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Is Aurora Cannabis Ready for Cannabis 3.0?

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Aurora Cannabis (ACB) is ready to launch its new products for Cannabis 2.0. Health Canada regulations specified a 60-day waiting time to obtain licenses for new products to hit stores. Meanwhile, cannabis companies have been setting the stage by planning and developing a wide range of edibles products. They can’t wait to cash in on Cannabis 2.0. But do we think they’re ready for the next phase? Is Aurora Cannabis ready for Cannabis 3.0? Let’s find out.

Aurora Cannabis and preparation for Cannabis 2.0

In October, Aurora Cannabis provided an update on its next-generation cannabis products. Furthermore, on its fiscal 2020 first-quarter earnings call, it detailed its product expansion and growth strategies for Cannabis 2.0. In October, ACB also provided an update on the progress of its global operations. The company is well positioned in the cannabis industry due to its strategic acquisitions.

The company didn’t report strong first-quarter results, but it’s hopeful about the rest of fiscal 2020. Analysts, on the other hand, don’t expect the company to become profitable by late 2020.

Canopy Growth (CGC) (WEED) has also laid out its growth strategies for 2020 and Cannabis 2.0. To learn more, read What’s Canopy Growth Strategy for Growth?

Can we expect Cannabis 3.0 soon?

Cannabis 3.0 discussions have been ongoing. Canopy Growth ex-CEO Bruce Linton feels Canada could soon see Cannabis 3.0 and 4.0. In a weekly podcast with the Financial Post, Linton mentioned that Canada should now target Cannabis 3.0 to become a global leader in the cannabis market. He said, “Cannabis 3.0 is when you start reading data and saying this in this dose delivered this way may assist anxiety or may assist sleeping. Then you go further into that, and you start getting into the target outcome, which is really selling on a competitive basis against over-the-counter and some light pharmaceuticals and, over time, curative products.”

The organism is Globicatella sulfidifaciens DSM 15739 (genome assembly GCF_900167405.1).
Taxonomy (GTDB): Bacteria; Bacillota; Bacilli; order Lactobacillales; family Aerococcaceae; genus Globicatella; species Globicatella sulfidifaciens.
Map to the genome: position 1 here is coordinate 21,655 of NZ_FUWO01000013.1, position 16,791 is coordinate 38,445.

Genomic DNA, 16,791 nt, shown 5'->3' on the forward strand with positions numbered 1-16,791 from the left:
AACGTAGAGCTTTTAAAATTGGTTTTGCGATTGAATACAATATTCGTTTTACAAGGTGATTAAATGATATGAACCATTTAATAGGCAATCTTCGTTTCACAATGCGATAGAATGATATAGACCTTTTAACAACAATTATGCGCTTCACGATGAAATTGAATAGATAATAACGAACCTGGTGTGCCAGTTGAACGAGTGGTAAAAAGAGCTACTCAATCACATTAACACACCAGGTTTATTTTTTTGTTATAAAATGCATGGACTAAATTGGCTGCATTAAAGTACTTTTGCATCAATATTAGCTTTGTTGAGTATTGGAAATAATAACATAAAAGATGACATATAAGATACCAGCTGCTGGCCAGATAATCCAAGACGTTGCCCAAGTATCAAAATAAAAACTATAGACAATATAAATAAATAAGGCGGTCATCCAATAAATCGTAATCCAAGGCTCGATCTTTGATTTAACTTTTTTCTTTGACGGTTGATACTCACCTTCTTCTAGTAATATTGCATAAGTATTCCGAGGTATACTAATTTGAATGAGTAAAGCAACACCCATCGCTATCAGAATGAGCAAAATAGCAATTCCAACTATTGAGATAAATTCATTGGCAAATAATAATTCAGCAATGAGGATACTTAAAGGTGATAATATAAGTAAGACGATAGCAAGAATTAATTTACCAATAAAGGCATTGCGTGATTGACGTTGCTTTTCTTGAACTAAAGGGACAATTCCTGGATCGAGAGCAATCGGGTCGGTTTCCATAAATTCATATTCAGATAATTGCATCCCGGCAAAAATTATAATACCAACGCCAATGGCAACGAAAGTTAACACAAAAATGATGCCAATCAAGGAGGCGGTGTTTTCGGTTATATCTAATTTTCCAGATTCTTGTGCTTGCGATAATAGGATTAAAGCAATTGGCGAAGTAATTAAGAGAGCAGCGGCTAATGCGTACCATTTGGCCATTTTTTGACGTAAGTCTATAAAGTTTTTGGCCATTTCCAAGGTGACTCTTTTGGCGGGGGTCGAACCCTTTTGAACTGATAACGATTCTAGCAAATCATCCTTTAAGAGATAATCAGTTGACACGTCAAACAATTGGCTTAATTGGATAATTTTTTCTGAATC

Many industry experts also believe that to curb black-market sales, Canada should focus on quality, research, packaging, a higher number of legal stores, and product differentiation. Easy access to products and less-strenuous regulations could help drive legal sales and combat illegal sales. To learn more about Cannabis 3.0, read Cannabis 3.0: Is It on the Horizon?

Aurora Cannabis’s strategy for growth

Aurora Cannabis has positioned itself well in the industry. The company has made numerous investments in setting up high-class facilities to develop the best quality products. I feel the focus of Cannabis 3.0 will be on quality products. If that’s the case, it appears Aurora could have an edge over its peers. However, its rising debt burden could pose a challenge.

A Stock Investor article also stated, “There is room for endless innovation and added value in the cannabis marketplace.” If Cannabis 2.0 sales kick in and cannabis companies recover from their losses, it would be an excellent opportunity for them to focus on research and innovation for Cannabis 3.0.

Cannabis companies’ struggles

When Canada legalized cannabis in 2018, higher revenue forecasts forced cannabis companies to increase production. However, regulation procedures were arduous and time consuming, which led to a lower number of store rollouts. The existence of fewer legal stores affected supply. Now, the cannabis industry faces a demand-supply situation. In 2019, Canada saw declining cannabis sales numbers. To learn more about this, check out Cannabis Sales Decline Across Canada—Why?

Moreover, the illicit cannabis market took advantage of this opportunity, resulting in higher illegal marijuana sales. As a result, cannabis companies’ revenue targets took a hit in 2019. I discussed in Why Aurora Cannabis Stock and Peers Are Struggling how cannabis companies stocks suffered this year. However, hopes for Cannabis 2.0 are high.

A November Seeking Alpha article discussed what issues Aurora Cannabis is facing. According to the report, for now, the Canadian cannabis industry expects to reduce cultivation capacity by up to 800,000 kg. However, Aurora is planning on doubling its production from its fiscal 2020 first-quarter numbers.

So far in December, ACB is up 1.6%. Year-to-date, the stock has fallen 48.7%.

For more cannabis-related updates, check out 420 Investor Daily.

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